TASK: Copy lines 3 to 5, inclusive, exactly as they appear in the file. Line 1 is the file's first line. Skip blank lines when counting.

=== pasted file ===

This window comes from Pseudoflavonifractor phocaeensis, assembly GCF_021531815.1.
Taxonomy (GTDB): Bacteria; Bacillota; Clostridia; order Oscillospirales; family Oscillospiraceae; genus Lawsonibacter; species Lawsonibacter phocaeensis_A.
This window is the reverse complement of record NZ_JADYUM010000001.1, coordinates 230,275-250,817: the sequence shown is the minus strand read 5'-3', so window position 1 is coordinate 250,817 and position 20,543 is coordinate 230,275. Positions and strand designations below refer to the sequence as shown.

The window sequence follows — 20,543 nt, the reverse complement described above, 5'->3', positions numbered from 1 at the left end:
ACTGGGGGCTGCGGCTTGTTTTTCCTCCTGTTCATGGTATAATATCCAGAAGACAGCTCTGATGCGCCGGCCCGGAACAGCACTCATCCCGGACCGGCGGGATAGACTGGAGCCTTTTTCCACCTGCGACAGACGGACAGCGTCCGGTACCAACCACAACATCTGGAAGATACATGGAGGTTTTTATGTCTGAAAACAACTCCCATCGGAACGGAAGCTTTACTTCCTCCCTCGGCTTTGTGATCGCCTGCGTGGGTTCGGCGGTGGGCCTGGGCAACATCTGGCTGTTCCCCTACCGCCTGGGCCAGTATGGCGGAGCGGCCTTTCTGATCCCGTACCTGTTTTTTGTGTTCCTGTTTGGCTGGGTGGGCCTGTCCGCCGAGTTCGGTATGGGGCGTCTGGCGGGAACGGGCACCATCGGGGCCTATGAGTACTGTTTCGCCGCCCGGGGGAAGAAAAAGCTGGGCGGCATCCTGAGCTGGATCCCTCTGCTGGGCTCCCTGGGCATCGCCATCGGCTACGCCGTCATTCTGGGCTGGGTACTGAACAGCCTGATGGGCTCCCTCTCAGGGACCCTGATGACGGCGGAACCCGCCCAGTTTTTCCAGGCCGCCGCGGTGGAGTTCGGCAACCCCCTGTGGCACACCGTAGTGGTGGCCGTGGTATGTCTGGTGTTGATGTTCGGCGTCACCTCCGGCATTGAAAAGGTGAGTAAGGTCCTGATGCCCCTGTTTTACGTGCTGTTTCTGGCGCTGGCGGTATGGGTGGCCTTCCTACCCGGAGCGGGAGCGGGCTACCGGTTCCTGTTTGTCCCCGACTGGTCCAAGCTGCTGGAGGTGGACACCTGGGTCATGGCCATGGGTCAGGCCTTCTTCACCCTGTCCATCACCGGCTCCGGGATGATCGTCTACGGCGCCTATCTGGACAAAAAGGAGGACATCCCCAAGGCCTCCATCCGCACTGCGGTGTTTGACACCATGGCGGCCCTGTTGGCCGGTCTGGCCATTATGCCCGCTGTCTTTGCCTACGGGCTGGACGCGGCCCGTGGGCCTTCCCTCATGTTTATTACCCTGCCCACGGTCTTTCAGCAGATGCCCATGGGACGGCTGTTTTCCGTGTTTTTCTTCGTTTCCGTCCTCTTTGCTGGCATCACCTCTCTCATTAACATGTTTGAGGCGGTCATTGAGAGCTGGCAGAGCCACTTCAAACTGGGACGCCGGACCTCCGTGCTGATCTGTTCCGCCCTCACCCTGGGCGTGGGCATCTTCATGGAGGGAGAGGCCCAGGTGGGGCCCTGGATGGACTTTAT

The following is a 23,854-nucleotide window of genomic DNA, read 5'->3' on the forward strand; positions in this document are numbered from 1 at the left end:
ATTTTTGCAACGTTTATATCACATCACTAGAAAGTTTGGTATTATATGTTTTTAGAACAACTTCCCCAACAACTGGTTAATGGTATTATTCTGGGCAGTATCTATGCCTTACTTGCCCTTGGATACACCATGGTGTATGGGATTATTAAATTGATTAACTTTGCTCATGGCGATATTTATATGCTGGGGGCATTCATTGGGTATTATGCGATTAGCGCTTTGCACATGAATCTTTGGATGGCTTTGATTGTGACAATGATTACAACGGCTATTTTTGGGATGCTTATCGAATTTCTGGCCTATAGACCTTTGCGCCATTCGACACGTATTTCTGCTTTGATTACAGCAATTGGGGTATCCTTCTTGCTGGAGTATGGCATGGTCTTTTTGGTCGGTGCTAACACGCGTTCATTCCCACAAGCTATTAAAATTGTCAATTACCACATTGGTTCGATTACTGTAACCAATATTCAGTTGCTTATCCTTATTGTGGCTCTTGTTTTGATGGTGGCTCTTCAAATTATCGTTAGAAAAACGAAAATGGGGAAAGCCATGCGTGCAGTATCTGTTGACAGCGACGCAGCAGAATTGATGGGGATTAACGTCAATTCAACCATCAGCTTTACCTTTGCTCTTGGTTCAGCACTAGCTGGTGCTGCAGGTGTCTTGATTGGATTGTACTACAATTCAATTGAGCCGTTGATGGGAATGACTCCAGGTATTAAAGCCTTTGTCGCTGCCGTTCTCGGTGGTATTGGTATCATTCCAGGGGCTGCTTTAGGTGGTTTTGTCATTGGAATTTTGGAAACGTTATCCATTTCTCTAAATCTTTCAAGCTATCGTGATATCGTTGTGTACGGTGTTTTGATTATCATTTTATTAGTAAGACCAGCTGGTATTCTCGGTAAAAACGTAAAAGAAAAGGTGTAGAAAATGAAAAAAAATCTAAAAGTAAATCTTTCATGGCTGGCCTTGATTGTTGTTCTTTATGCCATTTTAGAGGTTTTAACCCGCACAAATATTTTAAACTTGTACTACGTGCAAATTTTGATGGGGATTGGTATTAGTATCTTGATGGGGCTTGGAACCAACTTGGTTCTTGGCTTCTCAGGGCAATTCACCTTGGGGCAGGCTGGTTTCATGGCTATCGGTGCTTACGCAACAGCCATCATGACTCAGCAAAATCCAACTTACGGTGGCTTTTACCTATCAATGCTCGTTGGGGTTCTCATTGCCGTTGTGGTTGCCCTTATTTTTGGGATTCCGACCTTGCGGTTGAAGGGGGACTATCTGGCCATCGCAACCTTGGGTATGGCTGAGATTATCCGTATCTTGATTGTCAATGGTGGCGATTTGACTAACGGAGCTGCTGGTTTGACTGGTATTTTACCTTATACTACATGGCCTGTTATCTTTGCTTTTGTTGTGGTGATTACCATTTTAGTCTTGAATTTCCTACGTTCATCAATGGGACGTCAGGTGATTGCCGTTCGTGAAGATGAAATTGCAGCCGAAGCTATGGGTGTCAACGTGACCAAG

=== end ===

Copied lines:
This window is the reverse complement of record NZ_JADYUM010000001.1, coordinates 230,275-250,817: the sequence shown is the minus strand read 5'-3', so window position 1 is coordinate 250,817 and position 20,543 is coordinate 230,275. Positions and strand designations below refer to the sequence as shown.

The window sequence follows — 20,543 nt, the reverse complement described above, 5'->3', positions numbered from 1 at the left end:
ACTGGGGGCTGCGGCTTGTTTTTCCTCCTGTTCATGGTATAATATCCAGAAGACAGCTCTGATGCGCCGGCCCGGAACAGCACTCATCCCGGACCGGCGGGATAGACTGGAGCCTTTTTCCACCTGCGACAGACGGACAGCGTCCGGTACCAACCACAACATCTGGAAGATACATGGAGGTTTTTATGTCTGAAAACAACTCCCATCGGAACGGAAGCTTTACTTCCTCCCTCGGCTTTGTGATCGCCTGCGTGGGTTCGGCGGTGGGCCTGGGCAACATCTGGCTGTTCCCCTACCGCCTGGGCCAGTATGGCGGAGCGGCCTTTCTGATCCCGTACCTGTTTTTTGTGTTCCTGTTTGGCTGGGTGGGCCTGTCCGCCGAGTTCGGTATGGGGCGTCTGGCGGGAACGGGCACCATCGGGGCCTATGAGTACTGTTTCGCCGCCCGGGGGAAGAAAAAGCTGGGCGGCATCCTGAGCTGGATCCCTCTGCTGGGCTCCCTGGGCATCGCCATCGGCTACGCCGTCATTCTGGGCTGGGTACTGAACAGCCTGATGGGCTCCCTCTCAGGGACCCTGATGACGGCGGAACCCGCCCAGTTTTTCCAGGCCGCCGCGGTGGAGTTCGGCAACCCCCTGTGGCACACCGTAGTGGTGGCCGTGGTATGTCTGGTGTTGATGTTCGGCGTCACCTCCGGCATTGAAAAGGTGAGTAAGGTCCTGATGCCCCTGTTTTACGTGCTGTTTCTGGCGCTGGCGGTATGGGTGGCCTTCCTACCCGGAGCGGGAGCGGGCTACCGGTTCCTGTTTGTCCCCGACTGGTCCAAGCTGCTGGAGGTGGACACCTGGGTCATGGCCATGGGTCAGGCCTTCTTCACCCTGTCCATCACCGGCTCCGGGATGATCGTCTACGGCGCCTATCTGGACAAAAAGGAGGACATCCCCAAGGCCTCCATCCGCACTGCGGTGTTTGACACCATGGCGGCCCTGTTGGCCGGTCTGGCCATTATGCCCGCTGTCTTTGCCTACGGGCTGGACGCGGCCCGTGGGCCTTCCCTCATGTTTATTACCCTGCCCACGGTCTTTCAGCAGATGCCCATGGGACGGCTGTTTTCCGTGTTTTTCTTCGTTTCCGTCCTCTTTGCTGGCATCACCTCTCTCATTAACATGTTTGAGGCGGTCATTGAGAGCTGGCAGAGCCACTTCAAACTGGGACGCCGGACCTCCGTGCTGATCTGTTCCGCCCTCACCCTGGGCGTGGGCATCTTCATGGAGGGAGAGGCCCAGGTGGGGCCCTGGATGGACTTTAT